However, that’s not always what we hear from teachers and schools, especially regarding minoritised ethnic children who are bilingual. Unfortunately, they tend to suffer from social and educational disadvantages. It’s not an educational or cognitive issue, it’s more of a social issue. We quite often hear people say bilingualism is an important social and linguistic resource. Schools and the education systems need to find ways of creating opportunities to maximise the potential of bilingual learners, and to combat the social inequality and injustice that exist in society.

How do you view the role of technology, such as language learning apps, in supporting children who are being raised bilingually?

“The simple answer is to use it wisely, but of course that’s easier said than done.

There is a whole range of technologies and apps available. From early childhood, people can use an iPad to help with bedtime reading. In a study on the language policy within minority and immigrant families, we found that the more traditional bedtime story and joint reading activities are being reduced and replaced by giving an iPad to the child, which they can use to read themselves. They can even hear words being read with the touch of a key. Using technology wisely and effectively increases the opportunities of being exposed to different languages.

Meanwhile, schools are getting better at using technologies for language teaching. I feel we are always a step behind, trying to catch up with new ways of using technology to enhance teaching and learning. There is no doubt that technology is going to play an increasingly important role in language learning, and we must find creative ways of embedding it in language education.

Are there any significant differences between being bilingual from birth versus learning a second language as an adult? What are the benefits of learning languages later in life?

In the vast majority of cases, barring disability, all of us are successful language learners. We can speak our mother tongue, our first language, very well. It’s quite different when it comes to instructed second language learning in schools. People find it hard to learn an additional language in the school context, and the classroom environment can make the process a lot more difficult.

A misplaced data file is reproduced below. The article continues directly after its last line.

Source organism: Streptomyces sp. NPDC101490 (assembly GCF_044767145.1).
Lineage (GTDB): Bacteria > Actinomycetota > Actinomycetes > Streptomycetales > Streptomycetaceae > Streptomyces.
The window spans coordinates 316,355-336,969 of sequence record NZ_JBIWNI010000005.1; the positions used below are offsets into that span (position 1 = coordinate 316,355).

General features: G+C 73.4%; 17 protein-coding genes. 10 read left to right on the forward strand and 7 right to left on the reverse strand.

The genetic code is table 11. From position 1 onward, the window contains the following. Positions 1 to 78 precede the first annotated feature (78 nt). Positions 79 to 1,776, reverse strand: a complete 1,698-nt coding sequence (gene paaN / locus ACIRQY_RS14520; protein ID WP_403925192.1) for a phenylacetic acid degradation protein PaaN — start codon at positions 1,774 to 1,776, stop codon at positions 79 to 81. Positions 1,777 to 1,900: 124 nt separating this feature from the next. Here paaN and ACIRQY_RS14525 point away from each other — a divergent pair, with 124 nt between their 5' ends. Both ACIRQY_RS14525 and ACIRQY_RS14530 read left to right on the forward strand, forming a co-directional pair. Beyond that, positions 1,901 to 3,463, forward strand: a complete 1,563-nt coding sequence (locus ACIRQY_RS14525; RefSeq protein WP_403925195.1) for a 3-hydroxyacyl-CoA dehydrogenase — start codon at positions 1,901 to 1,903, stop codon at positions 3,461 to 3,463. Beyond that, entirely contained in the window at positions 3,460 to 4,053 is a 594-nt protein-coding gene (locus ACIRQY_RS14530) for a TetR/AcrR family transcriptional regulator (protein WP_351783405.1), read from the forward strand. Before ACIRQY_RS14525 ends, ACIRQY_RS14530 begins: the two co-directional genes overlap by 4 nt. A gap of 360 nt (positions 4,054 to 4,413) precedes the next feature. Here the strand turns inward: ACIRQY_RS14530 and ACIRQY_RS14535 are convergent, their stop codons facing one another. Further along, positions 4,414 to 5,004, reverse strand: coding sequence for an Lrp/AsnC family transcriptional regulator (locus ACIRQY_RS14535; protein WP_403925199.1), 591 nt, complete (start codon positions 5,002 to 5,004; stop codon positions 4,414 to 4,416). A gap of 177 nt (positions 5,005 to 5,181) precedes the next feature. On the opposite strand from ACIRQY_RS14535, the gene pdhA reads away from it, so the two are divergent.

In theory, learning a second language should not be that fundamentally different from learning any other language. The question is, how can we make good use of what we already know through the learning of our first language. This should really be explored more actively in both research and practice. What are the barriers that are unique to second language learning within the classroom context that cause problems, and how do we then overcome them?

It’s not necessarily the cognitive process that is the problem, as there are universal mechanisms of language learning that we all make use of. It is the environment and quite often the pedagogy, and that is why we need to develop and innovate pedagogical practices to support a successful second language.

The benefits of learning languages later in life are indisputable. Language learning is the best exercise you can give your brain. The UK’s NHS dementia website used to advise people to engage in physical activities. Now it also recognises the importance of regular mental activities, including learning a language. It is also a very good social activity, as learning a language involves interacting with other people. I think adults should make this a regular activity.

What advice would you give to parents, educators, or policymakers regarding the support and promotion of bilingualism in society?

There is no doubt that bilingualism and multilingualism are a key resource, not only for individuals, but for society as a whole. The challenge for us all is to make positive use of that resource. There’s no easy path, so we need to be resilient. We need to hear more stories from bilingual people, especially young people, and their experiences with languages. We also need to improve policy and practices that encourage and promote bilingualism and multilingualism.

The UK in particular hasn’t got an impressive track record in promoting its own linguistic diversity and language education through schools. We have Welsh and Gaelic speaking communities, and there are initiatives to revive these languages and bring up a new generation of Welsh and Gaelic speakers. We also have a large number of ethnic minority languages in our minority communities, and we need to find ways of building up that capacity. Don’t forget what we consider as minority languages are majority languages somewhere else in the world, and learning these languages will enhance the UK’s multilingual capacity on the global stage.

We talk about Global Britain, and that vision absolutely needs multilingual capacity. The Department for Education’s initiative is being led by the UCL Institute of Education, the National Consortium for Languages Education, and is aimed not only at promoting innovative pedagogies for language education in secondary schools in England, but also finding new ways of supporting Home, Heritage and Community Languages (HHCL). It’s part of the Languages Hub scheme and it’s a great national initiative.

We have to learn from the devolved UK nations as well. We need to learn the ways that Wales has supported its bilingualism. We need to learn about the various initiatives in Scotland supporting their languages. I have no doubt of the multilingual potential of the nation. We just need to develop innovative ways of promoting language education in our schools, in our communities, and in our institutional structures.

The interview was posted on the 17th April 2024 and conducted by the Academia Europaea Cardiff Knowledge Hub.
For further information please contact AECardiffHub@cardiff.ac.uk.